In July 2019 we featured in Totally Vegan Buzz in an article about inspiring vegan tattoos. While the article primarily focused on the designs being animal rights statements the subject of whether or not tattoos themselves are vegan became a hot topic and every year on the 21st of March we use #WorldTattooDay to raise awareness.

Tattoo Ink

The primary concern for vegans is the ink used in tattoos. Many tattoo inks contain gelatin as a binder, an ingredient often derived from animals. Some inks use shellac, which comes from beetle exoskeletons. Certain black inks use bone char to achieve a deep black shade.

Additionally, some inks include glycerin to ensure stability and smoothness. Glycerin can be derived from sources like soybean or palm oil (though some vegans avoid the latter), synthetic ingredients, or tallow (beef fat). As the glycerin source isn't always specified, it's best to be cautious and avoid it.

Stencil / Transfer Paper

The stencil or transfer paper, which artists use to trace the tattoo design onto your skin before inking, might not be vegan. It can contain lanolin, a fat derived from sheep and other wooly animals.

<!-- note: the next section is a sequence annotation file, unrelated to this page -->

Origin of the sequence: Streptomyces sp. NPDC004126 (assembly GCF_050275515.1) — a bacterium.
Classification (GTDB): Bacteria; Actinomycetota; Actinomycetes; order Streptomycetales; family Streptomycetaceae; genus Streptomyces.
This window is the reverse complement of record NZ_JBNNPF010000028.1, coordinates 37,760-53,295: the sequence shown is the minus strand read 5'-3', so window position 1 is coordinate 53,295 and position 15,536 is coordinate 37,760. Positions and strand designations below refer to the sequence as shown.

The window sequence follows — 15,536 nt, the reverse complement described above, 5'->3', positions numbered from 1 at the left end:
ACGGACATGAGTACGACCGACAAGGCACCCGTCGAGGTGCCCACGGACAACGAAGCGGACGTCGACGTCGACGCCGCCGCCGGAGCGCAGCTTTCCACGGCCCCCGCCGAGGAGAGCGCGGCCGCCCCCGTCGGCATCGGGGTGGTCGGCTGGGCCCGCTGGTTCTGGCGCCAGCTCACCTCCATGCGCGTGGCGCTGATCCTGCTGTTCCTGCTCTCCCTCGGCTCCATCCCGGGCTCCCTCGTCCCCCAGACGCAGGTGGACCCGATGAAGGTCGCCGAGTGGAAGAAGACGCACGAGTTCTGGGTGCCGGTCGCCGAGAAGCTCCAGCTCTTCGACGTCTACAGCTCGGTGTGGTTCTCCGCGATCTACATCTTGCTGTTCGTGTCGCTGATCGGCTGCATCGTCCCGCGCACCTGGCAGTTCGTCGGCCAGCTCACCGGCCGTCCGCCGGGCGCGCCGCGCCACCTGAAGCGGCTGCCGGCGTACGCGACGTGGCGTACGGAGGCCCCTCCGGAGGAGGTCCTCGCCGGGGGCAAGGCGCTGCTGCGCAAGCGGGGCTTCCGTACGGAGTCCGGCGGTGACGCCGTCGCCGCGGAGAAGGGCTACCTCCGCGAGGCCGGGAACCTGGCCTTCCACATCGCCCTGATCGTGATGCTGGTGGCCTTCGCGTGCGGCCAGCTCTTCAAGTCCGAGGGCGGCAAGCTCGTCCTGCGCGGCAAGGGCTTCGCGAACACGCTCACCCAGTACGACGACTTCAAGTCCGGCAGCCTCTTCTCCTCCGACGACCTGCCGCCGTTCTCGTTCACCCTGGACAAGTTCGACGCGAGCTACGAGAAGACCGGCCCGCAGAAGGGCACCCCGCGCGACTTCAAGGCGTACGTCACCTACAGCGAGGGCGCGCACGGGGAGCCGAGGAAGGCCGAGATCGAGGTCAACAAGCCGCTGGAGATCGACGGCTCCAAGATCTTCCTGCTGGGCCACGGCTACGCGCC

Vegans should note that the lubricating strip on a razor used to shave the area before tattooing could contain glycerin, which might be sourced from tallow.


Lanolin is frequently found in skincare items, so be cautious when choosing aftercare creams. Additionally, look out for ingredients like beeswax, cod liver oil, and shark liver oil.

Getting your tattoo

Before getting a tattoo, call studios to discuss vegan options. If necessary, bring your own vegan supplies like razors or tracing paper. Ideally, find a vegan tattoo artist for a completely cruelty-free experience. Opt for natural, vegan-friendly tattoo healing lotions like coconut oil or cocoa butter for aftercare.

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